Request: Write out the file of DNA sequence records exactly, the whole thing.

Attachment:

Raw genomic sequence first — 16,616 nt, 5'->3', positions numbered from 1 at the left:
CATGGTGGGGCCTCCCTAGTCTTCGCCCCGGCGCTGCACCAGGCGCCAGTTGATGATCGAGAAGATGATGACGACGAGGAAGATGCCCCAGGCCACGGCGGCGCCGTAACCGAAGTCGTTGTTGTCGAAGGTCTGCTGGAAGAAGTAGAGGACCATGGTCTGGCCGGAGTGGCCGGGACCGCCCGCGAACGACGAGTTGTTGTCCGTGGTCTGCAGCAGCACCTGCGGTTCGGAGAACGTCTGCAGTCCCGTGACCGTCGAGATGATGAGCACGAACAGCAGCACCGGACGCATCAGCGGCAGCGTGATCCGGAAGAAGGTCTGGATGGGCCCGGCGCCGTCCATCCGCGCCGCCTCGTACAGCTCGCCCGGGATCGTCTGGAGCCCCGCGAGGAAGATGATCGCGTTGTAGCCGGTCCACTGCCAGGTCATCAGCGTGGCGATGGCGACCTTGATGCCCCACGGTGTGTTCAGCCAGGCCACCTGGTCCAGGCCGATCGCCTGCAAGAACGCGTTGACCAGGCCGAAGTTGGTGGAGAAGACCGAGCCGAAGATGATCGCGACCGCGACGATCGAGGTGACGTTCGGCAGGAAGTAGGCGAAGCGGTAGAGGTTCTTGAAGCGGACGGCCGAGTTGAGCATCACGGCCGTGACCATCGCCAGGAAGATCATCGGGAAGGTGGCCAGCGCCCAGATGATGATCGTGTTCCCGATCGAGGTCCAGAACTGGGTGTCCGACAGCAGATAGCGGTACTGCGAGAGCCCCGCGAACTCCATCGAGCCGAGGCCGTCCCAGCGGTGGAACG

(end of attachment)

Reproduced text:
Raw genomic sequence first — 16,616 nt, 5'->3', positions numbered from 1 at the left:
CATGGTGGGGCCTCCCTAGTCTTCGCCCCGGCGCTGCACCAGGCGCCAGTTGATGATCGAGAAGATGATGACGACGAGGAAGATGCCCCAGGCCACGGCGGCGCCGTAACCGAAGTCGTTGTTGTCGAAGGTCTGCTGGAAGAAGTAGAGGACCATGGTCTGGCCGGAGTGGCCGGGACCGCCCGCGAACGACGAGTTGTTGTCCGTGGTCTGCAGCAGCACCTGCGGTTCGGAGAACGTCTGCAGTCCCGTGACCGTCGAGATGATGAGCACGAACAGCAGCACCGGACGCATCAGCGGCAGCGTGATCCGGAAGAAGGTCTGGATGGGCCCGGCGCCGTCCATCCGCGCCGCCTCGTACAGCTCGCCCGGGATCGTCTGGAGCCCCGCGAGGAAGATGATCGCGTTGTAGCCGGTCCACTGCCAGGTCATCAGCGTGGCGATGGCGACCTTGATGCCCCACGGTGTGTTCAGCCAGGCCACCTGGTCCAGGCCGATCGCCTGCAAGAACGCGTTGACCAGGCCGAAGTTGGTGGAGAAGACCGAGCCGAAGATGATCGCGACCGCGACGATCGAGGTGACGTTCGGCAGGAAGTAGGCGAAGCGGTAGAGGTTCTTGAAGCGGACGGCCGAGTTGAGCATCACGGCCGTGACCATCGCCAGGAAGATCATCGGGAAGGTGGCCAGCGCCCAGATGATGATCGTGTTCCCGATCGAGGTCCAGAACTGGGTGTCCGACAGCAGATAGCGGTACTGCGAGAGCCCCGCGAACTCCATCGAGCCGAGGCCGTCCCAGCGGTGGAACG